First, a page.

Hurricanes 101 | National Geographic

Hurricanes 101 | National Geographic

(heavy winds blowing) – [Narrator] Cyclone, typhoon, hurricane. All of these names are used
around the world to describe the most powerful storm known to man. Hurricanes are
unpredictable but scientists have a through understanding
of how hurricanes form and sustain their power. In the Atlantic Ocean,
hurricane season peaks during the late summer months when
tropical waters are the warmest. Hurricanes form from a
cluster of thunderstorms that suck up the warm,
moist air and move it high into Earth’s atmosphere. The warm air is then converted into energy that powers the
hurricane’s circular winds. These winds spin around
a low-pressure center called the eye. Which can provide a 20 to 30
mile radius of eerie calm. Encircling it is the eye wall,
a towering ring of clouds with some of the fastest
wind-speeds of the hurricane. Surrounding the eye wall
are curved bands of clouds. The rainbands, often tens of miles wide releasing sheets of rain
and sometimes tornadoes. When a tropical storm’s
winds reach at least 74 miles per hour, it becomes a hurricane. The hurricane then receives
the category ranking of one to five on the Saffir-Simpson Scale based on its wind speed
and potential damage. But wind speed isn’t always
the most dangerous component when hurricanes come near land. It’s storm surge. Storm surge is caused when
winds from an approaching hurricane push water towards the shoreline up to 20 feet above sea level
and can extend 100 miles. 90% of all hurricane deaths
are the result of storm surge. While hurricanes can
cause mass devastation, just like other natural disasters, they serve a higher purpose
within the global ecosystem. Hurricanes help regulate our
climate by moving heat energy from the equator to the poles keeping the Earth’s temperature stable. Over time, science has helped
us to better understand hurricanes and predict their paths. Saving lives through early warning systems and helping us build better infrastructure to protect our cities. The more we study these complex storms, the better we can prepare for them and minimize their impact on human lives.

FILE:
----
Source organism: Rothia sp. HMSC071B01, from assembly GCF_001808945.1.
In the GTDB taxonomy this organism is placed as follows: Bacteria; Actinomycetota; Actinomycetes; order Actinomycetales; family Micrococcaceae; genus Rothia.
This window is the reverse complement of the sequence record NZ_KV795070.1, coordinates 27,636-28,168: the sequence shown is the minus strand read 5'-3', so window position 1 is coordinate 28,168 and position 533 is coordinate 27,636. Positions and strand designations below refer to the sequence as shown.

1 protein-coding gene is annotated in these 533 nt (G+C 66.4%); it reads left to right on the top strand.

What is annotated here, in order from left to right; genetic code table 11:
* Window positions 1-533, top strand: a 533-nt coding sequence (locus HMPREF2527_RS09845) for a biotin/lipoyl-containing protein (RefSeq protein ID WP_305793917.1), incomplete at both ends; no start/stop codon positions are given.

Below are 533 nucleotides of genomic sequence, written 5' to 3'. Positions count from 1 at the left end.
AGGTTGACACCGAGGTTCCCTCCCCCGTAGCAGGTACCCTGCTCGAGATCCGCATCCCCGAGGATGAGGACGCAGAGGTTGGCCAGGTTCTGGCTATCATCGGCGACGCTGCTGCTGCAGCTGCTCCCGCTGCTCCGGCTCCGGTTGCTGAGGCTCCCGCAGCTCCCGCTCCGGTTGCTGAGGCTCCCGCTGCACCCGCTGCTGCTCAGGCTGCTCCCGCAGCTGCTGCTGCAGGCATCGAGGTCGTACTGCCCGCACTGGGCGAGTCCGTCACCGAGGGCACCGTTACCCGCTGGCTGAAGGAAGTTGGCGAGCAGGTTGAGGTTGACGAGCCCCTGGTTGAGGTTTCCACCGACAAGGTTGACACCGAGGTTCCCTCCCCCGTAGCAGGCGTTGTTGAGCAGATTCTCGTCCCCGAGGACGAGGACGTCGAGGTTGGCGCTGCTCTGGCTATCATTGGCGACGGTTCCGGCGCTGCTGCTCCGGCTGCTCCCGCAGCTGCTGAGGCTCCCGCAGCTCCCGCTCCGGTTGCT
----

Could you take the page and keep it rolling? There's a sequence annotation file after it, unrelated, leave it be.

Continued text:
100 thoughts on “Hurricanes 101 | National Geographic

  1. Hurricanes are unpredictable but scientists have a thorough understanding of how hurricanes form and sustain their power. What intrigues you the most about these powerful storms?

  2. Hurricanes can also cause tornadoes watch out for de there are also 3 hurricanes coming be on the lookout Florida's

    on the state of emergency right now

  3. Gary Larson addressed this kind of prediction problem.

    "Oh – oh. Rain squall's a – comin'… My knee is actin' up."
    "I'd sat more like a blizzard, judgin' by my hand here."
    "Well somethin's happenin'… There goes my head!"

  4. Here in Ohio we usually receive a good bit of rain from the Hurricanes. We have our own worries though with tornadoes. Been through one. Very scary.

  5. To all on the East Coast prayers for you guys. I live in the florida panhandle so I’ve been through this. Tie down stuff, turn fridge and freezer to coldest settings, be ready for spin up tornados, board up windows and doors, evacuate if you can and just ride it out if you have too. Nothing you can do about it.

  6. Is it true that Indian Ocean cyclones unexpectedly dropped to 0 per year beginning in 2008? Is there anything in our temperature data that shows a correlation between air and ocean temperatures and an increase in major storms? Will changes in the solar cycle lead to weaker or stronger hurricane seasons?